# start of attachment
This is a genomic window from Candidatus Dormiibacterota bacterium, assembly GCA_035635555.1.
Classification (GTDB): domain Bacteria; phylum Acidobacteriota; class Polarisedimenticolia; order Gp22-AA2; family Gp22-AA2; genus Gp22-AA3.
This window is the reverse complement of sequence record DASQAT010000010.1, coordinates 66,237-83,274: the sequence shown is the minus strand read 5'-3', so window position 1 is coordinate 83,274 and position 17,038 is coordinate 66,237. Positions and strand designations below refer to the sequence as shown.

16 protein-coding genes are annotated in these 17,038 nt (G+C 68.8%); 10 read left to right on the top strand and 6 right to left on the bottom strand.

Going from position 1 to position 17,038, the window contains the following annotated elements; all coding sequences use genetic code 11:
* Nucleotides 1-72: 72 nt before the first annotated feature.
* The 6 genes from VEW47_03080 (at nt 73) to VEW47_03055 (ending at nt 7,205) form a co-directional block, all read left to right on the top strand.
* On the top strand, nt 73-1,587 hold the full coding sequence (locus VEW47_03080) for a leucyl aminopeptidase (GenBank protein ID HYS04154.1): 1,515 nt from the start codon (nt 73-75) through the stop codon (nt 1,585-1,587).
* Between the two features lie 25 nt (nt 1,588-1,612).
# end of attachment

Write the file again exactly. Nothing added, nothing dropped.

This is a genomic window from Candidatus Dormiibacterota bacterium, assembly GCA_035635555.1.
Classification (GTDB): domain Bacteria; phylum Acidobacteriota; class Polarisedimenticolia; order Gp22-AA2; family Gp22-AA2; genus Gp22-AA3.
This window is the reverse complement of sequence record DASQAT010000010.1, coordinates 66,237-83,274: the sequence shown is the minus strand read 5'-3', so window position 1 is coordinate 83,274 and position 17,038 is coordinate 66,237. Positions and strand designations below refer to the sequence as shown.

16 protein-coding genes are annotated in these 17,038 nt (G+C 68.8%); 10 read left to right on the top strand and 6 right to left on the bottom strand.

Going from position 1 to position 17,038, the window contains the following annotated elements; all coding sequences use genetic code 11:
* Nucleotides 1-72: 72 nt before the first annotated feature.
* The 6 genes from VEW47_03080 (at nt 73) to VEW47_03055 (ending at nt 7,205) form a co-directional block, all read left to right on the top strand.
* On the top strand, nt 73-1,587 hold the full coding sequence (locus VEW47_03080) for a leucyl aminopeptidase (GenBank protein ID HYS04154.1): 1,515 nt from the start codon (nt 73-75) through the stop codon (nt 1,585-1,587).
* Between the two features lie 25 nt (nt 1,588-1,612).